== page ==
Both quartets are works of substance. The First comes from the mid-1950s and immediately precedes the Third Symphony. It has a probing, deeply felt first movement, a dancing. gossamer Scherzo and a profound, yearning Andante. Its companion comes 20 years later and derives its subtitle, Spring Waters, from Turgenev: 'My careless years, my precious days, like the waters of springtime, have melted away.' Its theme is the daunting prospect of old age, and there is a note of disillusion and resignation running through its pages. Both works are well played and the performances are obviously felt and thoroughly committed. Playing of this calibre undoubtedly moves the listener, particularly in the introspective self-questioning of No. 2. The digital recording from the early 1980s has clarity and presence and sounds admirably natural in its CD format. However, the playing time is too short for a full-priced record (45 minutes).

Fanfare - March 1994
(Reviewing both the Song cycles (CHAN922) and the current disc:)

William Alwyn (1905) was somewhat lost in the shadows of his more famous contemporaries, Britten, Walton and Tippet and is only now beginning to find any kind of international following. All five of his symphonies have been recorded and widely circulated, and some of his shorter orchestral pieces have also attracted attention Trying to describe a particular music to someone who hasn't heard it is very tricky. If I say "late Romantic" or "post-Romantic," you might conjure up images of bombast that are completely foreign to Alwyn's aesthetic. But if I talk about English reserve, perhaps some of Benjamin Britten's carefully and thoroughly controlled, exquisitely crafted music will come to mind - and that would be wrong too. If I say "tuneful" (which it can be), you'll think of English folk tunes, and again be wrong. I could refer to expressionism, but it isn't Strauss or Berg either (though both composers have influenced Alwyn). No, this music is Alwyn - and references might help to place it, but might give the wrong impression as well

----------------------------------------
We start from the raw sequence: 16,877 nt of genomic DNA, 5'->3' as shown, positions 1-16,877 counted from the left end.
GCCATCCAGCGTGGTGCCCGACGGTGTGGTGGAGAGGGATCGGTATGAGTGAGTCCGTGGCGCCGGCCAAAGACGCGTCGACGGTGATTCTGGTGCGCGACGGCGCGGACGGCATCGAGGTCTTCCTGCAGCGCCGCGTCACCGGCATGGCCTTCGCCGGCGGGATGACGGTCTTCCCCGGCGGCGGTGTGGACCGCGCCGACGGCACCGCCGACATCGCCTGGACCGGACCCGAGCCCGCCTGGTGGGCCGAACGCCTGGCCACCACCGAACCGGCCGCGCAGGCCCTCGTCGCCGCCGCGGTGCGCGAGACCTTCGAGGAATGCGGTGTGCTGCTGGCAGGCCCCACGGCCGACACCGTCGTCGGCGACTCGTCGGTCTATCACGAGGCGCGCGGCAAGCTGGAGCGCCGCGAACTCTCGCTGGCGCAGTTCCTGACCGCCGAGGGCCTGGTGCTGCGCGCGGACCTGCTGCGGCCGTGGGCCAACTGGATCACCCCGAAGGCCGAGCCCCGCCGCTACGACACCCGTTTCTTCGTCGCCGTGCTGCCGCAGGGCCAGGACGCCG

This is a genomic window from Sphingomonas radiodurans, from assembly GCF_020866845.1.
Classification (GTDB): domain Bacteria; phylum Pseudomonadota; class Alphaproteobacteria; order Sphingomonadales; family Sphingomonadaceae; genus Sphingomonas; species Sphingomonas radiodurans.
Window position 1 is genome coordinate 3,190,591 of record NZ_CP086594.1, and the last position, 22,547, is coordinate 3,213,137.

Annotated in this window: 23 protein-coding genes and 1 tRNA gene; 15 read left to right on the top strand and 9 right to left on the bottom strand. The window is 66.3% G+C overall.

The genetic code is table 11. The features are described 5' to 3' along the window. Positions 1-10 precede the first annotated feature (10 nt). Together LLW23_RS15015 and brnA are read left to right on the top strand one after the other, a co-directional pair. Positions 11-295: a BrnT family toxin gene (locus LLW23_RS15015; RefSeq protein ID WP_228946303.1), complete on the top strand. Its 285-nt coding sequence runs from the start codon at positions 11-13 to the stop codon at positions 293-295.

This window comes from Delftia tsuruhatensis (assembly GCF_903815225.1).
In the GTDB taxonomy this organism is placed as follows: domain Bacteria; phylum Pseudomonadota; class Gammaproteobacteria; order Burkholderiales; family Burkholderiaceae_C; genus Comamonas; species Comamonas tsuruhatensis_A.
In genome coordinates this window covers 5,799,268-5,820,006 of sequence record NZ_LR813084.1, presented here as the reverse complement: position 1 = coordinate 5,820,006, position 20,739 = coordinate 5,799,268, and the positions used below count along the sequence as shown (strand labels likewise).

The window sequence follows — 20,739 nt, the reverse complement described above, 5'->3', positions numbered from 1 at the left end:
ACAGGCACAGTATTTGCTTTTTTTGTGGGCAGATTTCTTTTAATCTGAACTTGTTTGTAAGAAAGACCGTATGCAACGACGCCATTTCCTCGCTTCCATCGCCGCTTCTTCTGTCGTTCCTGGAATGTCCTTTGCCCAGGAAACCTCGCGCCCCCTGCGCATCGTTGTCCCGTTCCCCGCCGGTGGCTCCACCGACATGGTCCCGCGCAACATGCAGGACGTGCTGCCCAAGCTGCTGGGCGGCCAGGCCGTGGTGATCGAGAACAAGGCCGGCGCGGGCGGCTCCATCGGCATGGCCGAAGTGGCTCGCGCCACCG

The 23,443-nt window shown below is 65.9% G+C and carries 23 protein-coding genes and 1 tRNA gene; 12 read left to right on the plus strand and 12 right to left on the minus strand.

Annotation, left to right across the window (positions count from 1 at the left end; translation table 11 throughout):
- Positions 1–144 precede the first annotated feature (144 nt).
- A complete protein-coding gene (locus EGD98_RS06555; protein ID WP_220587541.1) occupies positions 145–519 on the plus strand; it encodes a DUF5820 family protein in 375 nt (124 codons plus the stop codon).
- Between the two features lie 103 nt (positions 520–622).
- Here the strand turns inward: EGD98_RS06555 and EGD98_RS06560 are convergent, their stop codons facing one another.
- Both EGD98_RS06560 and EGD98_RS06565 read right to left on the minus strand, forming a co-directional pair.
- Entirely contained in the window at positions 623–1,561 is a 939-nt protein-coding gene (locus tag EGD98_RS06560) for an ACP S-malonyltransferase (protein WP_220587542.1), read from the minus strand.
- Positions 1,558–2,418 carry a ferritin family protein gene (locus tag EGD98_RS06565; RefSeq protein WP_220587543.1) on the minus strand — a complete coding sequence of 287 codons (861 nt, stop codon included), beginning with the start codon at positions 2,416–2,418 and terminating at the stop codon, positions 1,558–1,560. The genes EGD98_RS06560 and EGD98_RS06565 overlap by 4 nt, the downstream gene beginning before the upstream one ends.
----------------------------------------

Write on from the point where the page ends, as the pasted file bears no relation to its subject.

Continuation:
Some of Alwyn's orchestral works are of a pastorale, gently lyric nature. Both of these discs feature music on a more intimate scale, but emotionally more complex. The songs in particular remind one of early Berg with their narrowly drawn melodic lines and intense harmonics. I found the songs a bit wanting in variety, and while I enjoyed each cycle by itself (Invocations is twenty minutes, A Leave-Taking is twenty-five), taken together they become a bit monotonous. Both are generally gloomy and emotionally turbulent, and could use some leavening.

The quartets have a richer wealth of material to explore, and I find them notably preferable in particular the First Quartet from 1955 with its expressive Adagio that Alwyn himself describes as "an introspective slow movement expressive of my perpetual search for the meaning of beauty." I think he may have come closer to that elusive goal than most composers who have undertaken this search, and the disc may be worth the investment for this movement alone. Fortunately, though there is more. The strongly contoured but graceful opening movement, the delicate, almost Mendelssohnian scherzo, and a rather dark-hued, somewhat disturbing finale; all round a superb chamber work.

The Spring Waters Quartet dates from twenty years later, 1975. Its title is not to be taken as an indication of musical picture-painting: there are no rippling water effects to be heard here. The reference is to a quotation from Turgenev:

My careless years,
My precious days,
Like the waters of springtime,
Have melted away

The music is somewhat more astringent than the First Quartet, bleaker for much of its length, though interestingly upbeat at the end. Harrnonically, contrapuntally, and coloristically, this is varied and involving music from one of Great Britain's more interesting composers of this century. These may not have the depth, range, and variety of the Bartok or Shostakovich quartets, but they should be of interest to anyone who responds to those works.

The performances on both discs are strong (each of the song cycles is sung by the artist for whom it was written). Alwyn was involved in both recordings (he wrote the excellent notes for the LP original releases, which are supplemented by his widow) and paintings of his are used on the covers of both booklets for the CD boxes. Both Gomez and Rolfe Johnson sing clearly, with knowledge and obvious love of the songs. and with clear diction. Their pianists are full partners as well. The Quartet of London seems to me to be remarkable in its emotional involvement and commitment to the two quartets. Recorded quality is excellent on both discs.

I would think that for those who are unfamiliar with Alwyn's work, the quartet disc would make a better introduction. It has more variety of mood and texture, and, I think. better music. The song cycles have their pleasures to offer, but I suspect that they will reveal them more easily to the already converted.

Henry Fogel